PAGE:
The Old Federal Courthouse in Downtown has languished unoccupied for about 10 years now. Last year, a team of consultants advised the city to do something with the property, warning that it had become a “monument of indecision” — words now stenciled in polite graffiti on the courthouse door. Now, five groups have thrown their hats into the ring to redevelop it, responding to the city’s call for credentials. The projects and players range in ambition and notoriety. One idea would add 135 new residences to the district. Below are the responses and some overviews.
- JCH Properties and KCT Real Estate Ventures, both of New Orleans, lead a team of five well-established regional names in the architecture and development space, including Lafayette’s own Architects Southwest. Curiously, the response suggests creating a special taxing district, with a 2 percent sales tax and a hotel tax, to fund Downtown projects. Theoretically, the Downtown Development Authority already plays that role.
- Wisznia, SO Architects, Lemoine Company pitch two linked projects: The Federal House and The Federal Market. It’s an adaptive reuse project with mixed-income living and a big residential footprint (135 units in total). A hook in their proposal is a culinary arts incubator.
- Place de Lafayette, Dyke Nelson Architecture brings to bear familiar Downtown developers, including the team behind the Tribune Printing Press redevelopment that houses French Press and Hub City Cycles. Their concept delivers 68 residential units in three buildings using some of the existing structures on the site.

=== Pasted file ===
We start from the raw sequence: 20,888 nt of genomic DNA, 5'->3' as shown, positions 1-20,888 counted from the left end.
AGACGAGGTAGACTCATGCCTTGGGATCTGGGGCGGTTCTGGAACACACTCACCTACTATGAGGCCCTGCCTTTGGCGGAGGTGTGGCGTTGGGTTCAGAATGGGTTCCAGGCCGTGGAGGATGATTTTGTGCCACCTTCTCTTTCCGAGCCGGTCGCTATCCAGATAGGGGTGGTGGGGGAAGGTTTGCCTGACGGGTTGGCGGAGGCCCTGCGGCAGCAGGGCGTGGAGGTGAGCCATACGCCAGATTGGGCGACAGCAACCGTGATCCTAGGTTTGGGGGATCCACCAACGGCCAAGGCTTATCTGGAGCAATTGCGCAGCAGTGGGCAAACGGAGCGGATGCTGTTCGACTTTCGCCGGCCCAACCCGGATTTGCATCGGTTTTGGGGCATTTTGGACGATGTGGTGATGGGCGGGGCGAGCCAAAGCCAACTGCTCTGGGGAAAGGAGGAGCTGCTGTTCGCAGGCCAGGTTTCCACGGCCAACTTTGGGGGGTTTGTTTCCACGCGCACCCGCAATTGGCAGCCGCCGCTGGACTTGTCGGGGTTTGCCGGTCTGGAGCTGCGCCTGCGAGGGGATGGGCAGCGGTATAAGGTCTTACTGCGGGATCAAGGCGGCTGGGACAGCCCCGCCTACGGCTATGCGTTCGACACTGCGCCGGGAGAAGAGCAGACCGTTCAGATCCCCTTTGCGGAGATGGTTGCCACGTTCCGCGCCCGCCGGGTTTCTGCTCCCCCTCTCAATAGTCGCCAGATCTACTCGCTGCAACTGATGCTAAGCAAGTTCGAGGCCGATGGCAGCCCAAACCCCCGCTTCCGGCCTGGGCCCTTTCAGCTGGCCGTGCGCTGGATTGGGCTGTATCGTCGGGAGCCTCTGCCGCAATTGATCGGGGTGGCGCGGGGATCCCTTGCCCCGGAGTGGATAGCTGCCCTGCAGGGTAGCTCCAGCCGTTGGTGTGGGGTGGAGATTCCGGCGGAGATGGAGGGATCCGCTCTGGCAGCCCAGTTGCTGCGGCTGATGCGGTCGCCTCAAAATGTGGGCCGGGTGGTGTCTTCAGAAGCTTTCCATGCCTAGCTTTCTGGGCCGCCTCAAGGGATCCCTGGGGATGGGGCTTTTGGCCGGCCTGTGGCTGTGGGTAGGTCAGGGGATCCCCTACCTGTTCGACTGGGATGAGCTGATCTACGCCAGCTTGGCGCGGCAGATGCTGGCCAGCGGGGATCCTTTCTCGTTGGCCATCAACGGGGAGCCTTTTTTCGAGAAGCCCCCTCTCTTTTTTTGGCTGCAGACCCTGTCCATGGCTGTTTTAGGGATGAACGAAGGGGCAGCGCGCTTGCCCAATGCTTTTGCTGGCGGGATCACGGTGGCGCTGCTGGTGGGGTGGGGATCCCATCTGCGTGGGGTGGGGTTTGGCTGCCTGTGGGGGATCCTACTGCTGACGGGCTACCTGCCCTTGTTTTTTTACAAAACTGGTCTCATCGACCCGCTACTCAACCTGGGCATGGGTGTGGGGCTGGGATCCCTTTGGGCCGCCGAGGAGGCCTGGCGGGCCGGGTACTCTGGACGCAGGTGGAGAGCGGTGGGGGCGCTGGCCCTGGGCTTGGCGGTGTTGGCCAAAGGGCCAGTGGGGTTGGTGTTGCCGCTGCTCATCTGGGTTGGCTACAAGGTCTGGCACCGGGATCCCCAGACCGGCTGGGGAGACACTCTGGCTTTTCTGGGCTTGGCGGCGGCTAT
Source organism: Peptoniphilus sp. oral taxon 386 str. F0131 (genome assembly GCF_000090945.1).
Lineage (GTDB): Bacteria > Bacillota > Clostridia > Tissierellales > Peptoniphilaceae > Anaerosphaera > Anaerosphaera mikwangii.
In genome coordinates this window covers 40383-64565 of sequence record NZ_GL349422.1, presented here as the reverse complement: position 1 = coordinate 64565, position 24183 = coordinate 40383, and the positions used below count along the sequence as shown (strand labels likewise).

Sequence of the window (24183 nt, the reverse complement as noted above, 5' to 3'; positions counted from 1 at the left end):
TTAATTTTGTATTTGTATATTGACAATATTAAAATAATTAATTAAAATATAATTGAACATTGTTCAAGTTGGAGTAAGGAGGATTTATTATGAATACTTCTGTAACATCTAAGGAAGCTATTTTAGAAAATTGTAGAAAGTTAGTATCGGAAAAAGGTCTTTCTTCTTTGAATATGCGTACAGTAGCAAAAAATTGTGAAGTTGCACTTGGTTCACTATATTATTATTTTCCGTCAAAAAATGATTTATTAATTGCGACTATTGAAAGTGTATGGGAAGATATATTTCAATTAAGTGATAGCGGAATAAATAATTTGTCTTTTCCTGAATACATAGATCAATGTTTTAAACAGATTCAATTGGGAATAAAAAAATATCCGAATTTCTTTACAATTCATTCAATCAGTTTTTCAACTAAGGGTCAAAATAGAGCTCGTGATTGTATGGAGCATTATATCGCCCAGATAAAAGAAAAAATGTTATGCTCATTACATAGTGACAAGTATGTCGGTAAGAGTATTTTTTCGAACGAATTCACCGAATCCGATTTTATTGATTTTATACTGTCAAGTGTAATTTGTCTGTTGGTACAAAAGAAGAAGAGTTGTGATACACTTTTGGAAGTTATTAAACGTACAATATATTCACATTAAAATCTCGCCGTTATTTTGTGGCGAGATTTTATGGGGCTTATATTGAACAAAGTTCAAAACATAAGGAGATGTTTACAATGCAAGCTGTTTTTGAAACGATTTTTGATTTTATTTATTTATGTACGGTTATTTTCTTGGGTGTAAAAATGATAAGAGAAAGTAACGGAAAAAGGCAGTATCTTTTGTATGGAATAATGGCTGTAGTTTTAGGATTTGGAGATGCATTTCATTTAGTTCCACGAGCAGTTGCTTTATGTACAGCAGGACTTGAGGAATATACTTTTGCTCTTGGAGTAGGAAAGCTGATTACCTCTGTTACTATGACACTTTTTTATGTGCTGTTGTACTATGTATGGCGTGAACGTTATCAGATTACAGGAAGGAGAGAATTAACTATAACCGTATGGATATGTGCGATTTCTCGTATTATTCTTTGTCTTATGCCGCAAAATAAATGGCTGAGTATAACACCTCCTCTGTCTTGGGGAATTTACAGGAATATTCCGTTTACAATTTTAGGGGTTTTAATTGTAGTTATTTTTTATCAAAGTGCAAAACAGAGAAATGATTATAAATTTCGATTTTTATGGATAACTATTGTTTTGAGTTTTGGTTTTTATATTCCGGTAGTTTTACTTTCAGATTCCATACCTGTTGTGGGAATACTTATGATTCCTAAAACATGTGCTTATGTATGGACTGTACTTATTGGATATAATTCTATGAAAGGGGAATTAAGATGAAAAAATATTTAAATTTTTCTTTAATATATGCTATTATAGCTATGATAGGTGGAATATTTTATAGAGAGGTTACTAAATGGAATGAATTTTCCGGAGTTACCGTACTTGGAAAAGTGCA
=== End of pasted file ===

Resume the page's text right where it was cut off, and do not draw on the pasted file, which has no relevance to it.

- HRI Properties is the only entrant without a local partner. The New Orleans-based developer and contractor has extensive hotel construction experience with Hyatt. Its vision includes the construction of a community theater that would house a relocated Cite des Arts, 40 apartments and a culinary institute.
- Community Foundation of Acadiana admits that it is “not readily capable of assuming a project of this magnitude” in its response, but nevertheless enters the fray. Indeed, CFA has no relevant experience, although other community foundations (see Baton Rouge Area Foundation) have done a lot in the revitalization space. CFA’s entry is vague beyond the suggestion that it would target building mixed-use development.
While this is the most concrete movement we’ve seen on the Old Federal Courthouse in some time, it’s far from a done deal that redevelopment will go through. The “courthouse gang” that has lobbied for a new parish courthouse at this site still holds tremendous political sway. The City-Parish Council needs to vote to sell the property, and it’s not a foregone conclusion that the move would pass. That would require some lobbying from the mayor, who didn’t mention the project during the Robideaux Report and has other matters requiring political capital.
Downtown is short on available sewer capacity. That could limit the scale of residential development in the district without significant upgrades.